It’s rare to hear designer Joseph Altuzarra use the words I or me, even when reflecting on the 10 years’ worth of creative evolution and career-defining accolades for his eponymous label. Whether he’s talking about landing a Kering investment—the luxury conglomerate took a minority stake in the brand in 2013—or winning a CFDA/Vogue Fashion Fund award, Altuzarra always manages to bring the conversation back to his team: “our archive,” “our mission,” “what we’ve achieved,” he says, emanating a natural spirit of camaraderie that makes this young, sweatshirt-clad designer even more likable. It’s not surprising from the Parisian native, whose intention from the beginning has been to honor the true multiplicity of French identity while offering a more inclusive approach to seductive dressing.
“I felt like I had something to say, and I don’t think I would’ve started a company if I didn’t,” Altuzarra says of leaving his coveted position as first assistant to Givenchy’s Riccardo Tisci in 2008. “There was a real gap in the market at the time for women who had an evolving sense of who they were as they were aging.” Unconvinced that sexuality has an expiration date, Altuzarra has since filled that gap with thigh-high slits—a signature of the brand—impeccably tailored jackets, and nip-waisted silhouettes. His brand caters to the elegantly self-assured woman whose age does not dictate her personal style: “She wants to seduce,” he explains, “but in an adult way.”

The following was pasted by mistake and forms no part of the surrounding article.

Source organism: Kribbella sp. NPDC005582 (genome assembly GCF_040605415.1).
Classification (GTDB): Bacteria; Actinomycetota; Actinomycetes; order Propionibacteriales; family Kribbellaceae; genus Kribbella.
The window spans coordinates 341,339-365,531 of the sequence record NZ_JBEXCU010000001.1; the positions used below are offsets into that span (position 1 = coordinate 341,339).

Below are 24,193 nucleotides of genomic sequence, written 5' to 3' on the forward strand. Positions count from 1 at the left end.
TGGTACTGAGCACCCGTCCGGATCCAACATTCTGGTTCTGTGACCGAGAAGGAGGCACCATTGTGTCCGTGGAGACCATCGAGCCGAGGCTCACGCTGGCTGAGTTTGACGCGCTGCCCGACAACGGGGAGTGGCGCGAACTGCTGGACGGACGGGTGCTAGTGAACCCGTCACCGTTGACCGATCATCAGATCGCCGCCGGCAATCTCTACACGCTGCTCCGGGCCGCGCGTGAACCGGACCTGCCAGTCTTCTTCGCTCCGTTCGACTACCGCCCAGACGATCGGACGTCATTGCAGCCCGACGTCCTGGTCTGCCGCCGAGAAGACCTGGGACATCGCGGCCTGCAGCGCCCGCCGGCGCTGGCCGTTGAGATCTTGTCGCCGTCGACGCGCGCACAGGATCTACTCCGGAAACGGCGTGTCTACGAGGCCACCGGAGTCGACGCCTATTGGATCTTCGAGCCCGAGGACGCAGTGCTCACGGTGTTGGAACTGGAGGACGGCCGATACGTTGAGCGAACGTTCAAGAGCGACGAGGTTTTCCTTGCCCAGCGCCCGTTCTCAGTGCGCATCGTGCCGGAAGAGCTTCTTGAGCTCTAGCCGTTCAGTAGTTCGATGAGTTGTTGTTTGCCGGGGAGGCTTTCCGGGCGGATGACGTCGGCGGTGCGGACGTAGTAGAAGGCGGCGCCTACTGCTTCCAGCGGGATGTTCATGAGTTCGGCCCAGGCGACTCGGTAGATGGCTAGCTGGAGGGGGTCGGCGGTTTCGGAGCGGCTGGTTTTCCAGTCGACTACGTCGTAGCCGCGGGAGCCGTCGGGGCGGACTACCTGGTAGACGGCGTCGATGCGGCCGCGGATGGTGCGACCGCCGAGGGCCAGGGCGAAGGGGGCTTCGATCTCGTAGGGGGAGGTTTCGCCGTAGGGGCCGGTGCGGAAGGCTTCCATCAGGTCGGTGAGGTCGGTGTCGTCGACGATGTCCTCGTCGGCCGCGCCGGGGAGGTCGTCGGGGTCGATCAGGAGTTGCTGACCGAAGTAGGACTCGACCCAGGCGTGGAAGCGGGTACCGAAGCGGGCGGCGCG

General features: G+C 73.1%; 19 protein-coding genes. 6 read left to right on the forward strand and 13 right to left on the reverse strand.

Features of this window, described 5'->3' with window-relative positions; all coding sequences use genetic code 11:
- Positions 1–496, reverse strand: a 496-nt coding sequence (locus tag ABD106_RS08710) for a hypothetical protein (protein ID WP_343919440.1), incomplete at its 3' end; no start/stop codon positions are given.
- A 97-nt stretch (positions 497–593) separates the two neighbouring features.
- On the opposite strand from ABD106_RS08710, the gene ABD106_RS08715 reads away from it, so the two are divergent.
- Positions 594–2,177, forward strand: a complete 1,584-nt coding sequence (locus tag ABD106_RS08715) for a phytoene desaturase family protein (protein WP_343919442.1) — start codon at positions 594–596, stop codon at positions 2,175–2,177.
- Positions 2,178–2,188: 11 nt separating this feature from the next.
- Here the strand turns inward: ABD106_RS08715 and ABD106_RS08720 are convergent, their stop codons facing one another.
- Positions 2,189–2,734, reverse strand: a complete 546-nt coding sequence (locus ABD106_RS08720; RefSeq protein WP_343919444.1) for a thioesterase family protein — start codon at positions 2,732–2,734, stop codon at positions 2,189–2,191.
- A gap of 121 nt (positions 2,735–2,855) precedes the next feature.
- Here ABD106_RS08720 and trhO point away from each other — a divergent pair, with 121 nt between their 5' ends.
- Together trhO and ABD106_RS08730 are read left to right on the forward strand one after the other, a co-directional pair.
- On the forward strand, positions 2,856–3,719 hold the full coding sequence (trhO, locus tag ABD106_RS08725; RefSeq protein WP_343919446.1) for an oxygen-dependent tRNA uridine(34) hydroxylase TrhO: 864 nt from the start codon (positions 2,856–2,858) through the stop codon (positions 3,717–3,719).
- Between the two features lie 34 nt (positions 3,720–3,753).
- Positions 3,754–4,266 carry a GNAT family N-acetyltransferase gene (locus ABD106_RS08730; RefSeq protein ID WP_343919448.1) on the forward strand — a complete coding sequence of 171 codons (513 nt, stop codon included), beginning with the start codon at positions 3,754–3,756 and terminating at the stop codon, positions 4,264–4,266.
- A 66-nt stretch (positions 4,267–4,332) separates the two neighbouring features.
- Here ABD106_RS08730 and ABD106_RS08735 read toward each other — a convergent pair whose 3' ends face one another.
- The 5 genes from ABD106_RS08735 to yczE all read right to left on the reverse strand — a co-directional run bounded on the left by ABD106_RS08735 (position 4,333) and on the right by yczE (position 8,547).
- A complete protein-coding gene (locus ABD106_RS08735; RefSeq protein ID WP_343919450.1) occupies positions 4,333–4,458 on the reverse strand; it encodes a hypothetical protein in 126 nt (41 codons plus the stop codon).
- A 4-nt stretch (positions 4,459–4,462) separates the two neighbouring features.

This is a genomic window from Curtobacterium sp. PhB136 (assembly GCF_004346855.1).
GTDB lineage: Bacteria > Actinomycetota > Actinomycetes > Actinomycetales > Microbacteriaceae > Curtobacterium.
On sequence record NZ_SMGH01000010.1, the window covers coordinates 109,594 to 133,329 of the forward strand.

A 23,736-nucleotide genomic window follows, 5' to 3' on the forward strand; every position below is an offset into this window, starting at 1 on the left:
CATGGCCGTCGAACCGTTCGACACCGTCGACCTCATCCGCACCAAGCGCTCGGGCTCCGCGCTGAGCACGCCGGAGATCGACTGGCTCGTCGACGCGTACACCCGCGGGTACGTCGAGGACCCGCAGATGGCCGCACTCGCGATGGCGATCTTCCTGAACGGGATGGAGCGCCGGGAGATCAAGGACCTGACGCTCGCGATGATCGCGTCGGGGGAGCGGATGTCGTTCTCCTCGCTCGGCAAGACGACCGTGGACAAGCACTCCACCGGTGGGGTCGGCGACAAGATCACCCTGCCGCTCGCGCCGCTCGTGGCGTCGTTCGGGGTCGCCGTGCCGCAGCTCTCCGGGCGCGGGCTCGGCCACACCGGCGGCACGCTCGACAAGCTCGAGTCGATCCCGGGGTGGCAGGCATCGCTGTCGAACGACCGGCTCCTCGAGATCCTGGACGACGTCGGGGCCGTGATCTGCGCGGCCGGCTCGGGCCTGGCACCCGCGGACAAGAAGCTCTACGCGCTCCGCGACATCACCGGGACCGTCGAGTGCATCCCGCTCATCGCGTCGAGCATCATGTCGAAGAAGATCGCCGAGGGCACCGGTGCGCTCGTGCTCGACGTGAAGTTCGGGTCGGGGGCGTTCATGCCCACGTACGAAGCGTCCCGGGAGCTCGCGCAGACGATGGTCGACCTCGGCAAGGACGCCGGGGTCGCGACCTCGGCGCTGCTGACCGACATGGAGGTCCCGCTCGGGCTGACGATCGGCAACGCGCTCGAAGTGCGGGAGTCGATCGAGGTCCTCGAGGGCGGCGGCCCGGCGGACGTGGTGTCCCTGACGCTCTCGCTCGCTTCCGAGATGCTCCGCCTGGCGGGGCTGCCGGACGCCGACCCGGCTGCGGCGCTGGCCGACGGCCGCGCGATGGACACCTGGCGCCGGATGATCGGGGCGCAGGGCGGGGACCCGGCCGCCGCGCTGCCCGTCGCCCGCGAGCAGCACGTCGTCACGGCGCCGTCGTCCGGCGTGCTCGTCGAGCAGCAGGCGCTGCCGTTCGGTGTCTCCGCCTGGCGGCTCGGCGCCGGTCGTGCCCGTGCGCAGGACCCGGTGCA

The brand’s discernible aesthetic derives from Altuzarra’s own story. Born in France to a Chinese-American mother and French-Basque father, he wanted the DNA of his designs to mirror the country’s diverse cultural makeup. He cites the European graphic novel series Corto Maltese as early inspiration for weaving together history, worldly curiosities, and imagination as a conduit to heritage-infused collections.
Ten years, countless awards, and a roster of A-list clients later, that ethos remains a strong guiding principle for the designer. A key to Altuzarra’s success is how recognizable the brand is, which is exactly how the team conceived of a project honoring the company’s 10th anniversary, “The One That Got Away.” The capsule is a retrospective presented through the lens of 10 archival pieces selected by what Altuzarra refers to as a “family of women” whom he believes, true to character, also deserve to be celebrated. Among them are his stylists, Vanessa Traina and Melanie Huynh, and model Shu Pei Qin, who has appeared in almost every Altuzarra show.
“We wanted to not just make it about me, but also about the women who have supported the brand and who have been with us since the beginning,” Altuzarra says. The prompt was simple: Identify a favorite style that you still miss or shouldn’t have let go. This resulted in a reissued set of “quintessentially” Altuzarra garments that the designer could not have curated better himself, a testament to just how well his clients know and connect with the brand. Traina’s choice, a blue gingham shirtdress, for example, is a piece that shifted Altuzarra’s understanding of the many ways sex appeal functions as a form of sartorial expression. The rebirth of his utilitarian green parka, selected by Huynh, reignited a career-long love affair with reworked outerwear. As the first luxury retailer to pick up Altuzarra’s collection, Barneys New York was the obvious home for the capsule. “It was like a dream come true,” he remembers of that first Barneys buy. “It was the best moment.”
As for the next 10 years, Altuzarra believes there are more milestones to come, including starting a family and continuing to grow his brand. “I really feel supremely lucky and blessed that I can do this, and so I just want to keep on doing it.”